- Campuses would be open to public visitation.
- Deans would return to campuses.
- Ineffective leaders would be removed.
Asked by The Globe how long it would take to turn things around, Gilbert responded: “No more than 100 days. I believe that we can do this in 8 weeks but 100 days may be necessary. This is a disaster and I will also call a special legislative session.”
In a follow up question, I asked what specific solutions would be key to turn around the system in a short amount of time. Gilbert didn’t give specifics but said “we have an accountability problem. No deans in schools are a problem. The buck stops with the Governor. As the Governor, I will sit down with all appropriate leaders. While I was fighting on behalf of parents and students during the pandemic to open schools and sports, I was told that it was the governor who was in complete control. So as the governor, I will sit with everyone and consider their input and I will put task forces in each county. The bloat, waste and corruption will have to be addressed. Our students and teachers lives are at stake. At what point do we say enough is enough? This governor has been absent or has exacerbated the issue, but now in an election year, education is suddenly important.”
When asked what reaction he expects from the education unions, Gilbert stated: “I expect the unions to care only about their power and money. I expect push back from the unions. I talk to teachers every day. All teachers want is someone to stand up for them and they know that as Governor, I have their back. Teachers will be able to work with and report to our task forces. The unions will have a choice–to support the teachers and students or I will decertify the unions. But if they care about their teachers and the students, they will get on board quickly.”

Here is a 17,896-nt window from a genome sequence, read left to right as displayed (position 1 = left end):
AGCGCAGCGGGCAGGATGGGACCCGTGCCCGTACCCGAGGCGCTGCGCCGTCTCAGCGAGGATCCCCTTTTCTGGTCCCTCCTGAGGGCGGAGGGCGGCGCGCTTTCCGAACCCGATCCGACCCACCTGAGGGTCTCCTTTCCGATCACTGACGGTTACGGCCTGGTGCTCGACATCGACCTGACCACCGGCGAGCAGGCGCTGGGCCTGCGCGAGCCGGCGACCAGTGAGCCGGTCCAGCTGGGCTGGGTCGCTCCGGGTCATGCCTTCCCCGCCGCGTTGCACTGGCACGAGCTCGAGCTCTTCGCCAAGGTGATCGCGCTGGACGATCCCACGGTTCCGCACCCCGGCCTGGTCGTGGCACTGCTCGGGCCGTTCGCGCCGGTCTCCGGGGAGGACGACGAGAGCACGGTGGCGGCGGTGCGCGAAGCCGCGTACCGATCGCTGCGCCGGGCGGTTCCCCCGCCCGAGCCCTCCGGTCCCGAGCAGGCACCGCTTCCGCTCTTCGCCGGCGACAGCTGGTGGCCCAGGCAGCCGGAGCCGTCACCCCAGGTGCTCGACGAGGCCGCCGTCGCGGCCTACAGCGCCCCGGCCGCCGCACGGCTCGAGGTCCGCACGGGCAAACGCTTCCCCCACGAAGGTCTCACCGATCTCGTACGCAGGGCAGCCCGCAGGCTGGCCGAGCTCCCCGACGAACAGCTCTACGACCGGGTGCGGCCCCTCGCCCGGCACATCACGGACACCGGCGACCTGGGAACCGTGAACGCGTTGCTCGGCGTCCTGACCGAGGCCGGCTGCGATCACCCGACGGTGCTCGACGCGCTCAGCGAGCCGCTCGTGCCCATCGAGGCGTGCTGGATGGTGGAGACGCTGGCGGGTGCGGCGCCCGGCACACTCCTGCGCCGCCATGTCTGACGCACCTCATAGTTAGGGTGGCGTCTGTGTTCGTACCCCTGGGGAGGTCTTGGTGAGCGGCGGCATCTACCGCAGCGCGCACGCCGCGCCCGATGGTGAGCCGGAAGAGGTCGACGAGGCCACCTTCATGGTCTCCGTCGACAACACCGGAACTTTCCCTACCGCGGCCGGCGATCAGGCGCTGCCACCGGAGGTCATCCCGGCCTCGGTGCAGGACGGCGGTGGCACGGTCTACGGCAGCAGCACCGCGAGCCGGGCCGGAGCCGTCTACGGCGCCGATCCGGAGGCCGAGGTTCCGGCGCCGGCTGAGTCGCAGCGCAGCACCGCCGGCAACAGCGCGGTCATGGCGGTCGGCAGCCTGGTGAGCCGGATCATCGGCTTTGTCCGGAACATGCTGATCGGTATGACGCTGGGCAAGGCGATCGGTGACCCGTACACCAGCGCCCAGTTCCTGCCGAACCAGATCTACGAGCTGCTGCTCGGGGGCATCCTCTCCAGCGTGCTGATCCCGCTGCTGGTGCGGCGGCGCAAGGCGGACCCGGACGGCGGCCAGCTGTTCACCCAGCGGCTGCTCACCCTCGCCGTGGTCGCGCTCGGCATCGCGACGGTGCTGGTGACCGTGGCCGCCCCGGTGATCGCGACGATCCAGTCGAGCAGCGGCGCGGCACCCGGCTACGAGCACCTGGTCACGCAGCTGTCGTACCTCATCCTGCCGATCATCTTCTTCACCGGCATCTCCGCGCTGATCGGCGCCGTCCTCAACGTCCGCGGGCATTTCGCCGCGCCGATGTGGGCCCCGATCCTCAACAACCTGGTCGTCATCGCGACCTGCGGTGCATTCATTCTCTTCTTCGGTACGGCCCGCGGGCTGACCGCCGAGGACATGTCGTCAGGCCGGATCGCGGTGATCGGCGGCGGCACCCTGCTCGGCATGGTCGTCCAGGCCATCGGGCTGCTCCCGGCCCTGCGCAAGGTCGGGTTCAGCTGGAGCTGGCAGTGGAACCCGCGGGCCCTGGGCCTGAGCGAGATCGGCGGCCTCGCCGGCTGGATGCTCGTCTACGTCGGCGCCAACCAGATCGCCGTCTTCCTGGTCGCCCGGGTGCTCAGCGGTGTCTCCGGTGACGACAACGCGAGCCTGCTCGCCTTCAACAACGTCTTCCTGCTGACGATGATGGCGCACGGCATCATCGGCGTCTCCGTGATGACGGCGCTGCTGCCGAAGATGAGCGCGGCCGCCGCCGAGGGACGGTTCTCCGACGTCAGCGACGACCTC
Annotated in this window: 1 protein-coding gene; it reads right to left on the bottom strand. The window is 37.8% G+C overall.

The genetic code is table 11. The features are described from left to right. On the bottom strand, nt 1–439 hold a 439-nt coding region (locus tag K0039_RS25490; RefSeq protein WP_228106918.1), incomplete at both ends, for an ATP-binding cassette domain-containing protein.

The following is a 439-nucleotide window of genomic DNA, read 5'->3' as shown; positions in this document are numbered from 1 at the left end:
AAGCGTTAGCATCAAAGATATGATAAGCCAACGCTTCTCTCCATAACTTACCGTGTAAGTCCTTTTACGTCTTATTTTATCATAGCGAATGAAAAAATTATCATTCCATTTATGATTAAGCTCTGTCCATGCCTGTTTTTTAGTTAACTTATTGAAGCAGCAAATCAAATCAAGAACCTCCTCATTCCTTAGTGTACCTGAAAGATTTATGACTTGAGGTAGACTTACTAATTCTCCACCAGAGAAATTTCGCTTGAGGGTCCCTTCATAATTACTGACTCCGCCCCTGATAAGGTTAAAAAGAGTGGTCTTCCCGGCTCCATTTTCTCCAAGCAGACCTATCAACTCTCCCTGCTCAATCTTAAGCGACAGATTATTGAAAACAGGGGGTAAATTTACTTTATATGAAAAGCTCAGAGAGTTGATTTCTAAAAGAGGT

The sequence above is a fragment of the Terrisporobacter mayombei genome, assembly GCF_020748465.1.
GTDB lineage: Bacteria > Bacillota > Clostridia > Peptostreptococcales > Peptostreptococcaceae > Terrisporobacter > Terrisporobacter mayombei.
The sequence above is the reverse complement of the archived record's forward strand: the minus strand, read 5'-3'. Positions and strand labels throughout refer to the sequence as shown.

As the press conference ended and the cameras rolled, Gilbert took questions from the many parents and supporters in attendance and answered a variety of questions related to curriculum, performance and a variety of parental concerns. He also reaffirmed his support for cameras in classrooms.
During one exchange, Gilbert commented: “Experts don’t enforce the laws. I will enforce the laws as Governor. Nevada needs someone that understands the law in this state and who is father and a businessman, and that is what I bring to the table.” In a swipe at his competition, Gilbert said, “A politician, a doctor, or a sheriff is not going to fix these issues.” Gilbert added, “this shouldn’t be a political issue, this is an American issue. Excellence requires doing ordinary things extraordinarily well.”
Prior to the conference, Gilbert stood with a group of high school students and spoke with them about about his campaign, their issues, and promised them that he would “turn things around” and “never close the schools, cancel sports, or mandate masks as Governor.” Although numerous press reports generalize students as disrespectful and unruly, this group listened intently, some nodded and many said “Thank you, sir”. When Gilbert finished speaking with them and walked to the podium, a campaign staffer offered them campaign literature. Those who declined, said, “No thank you.”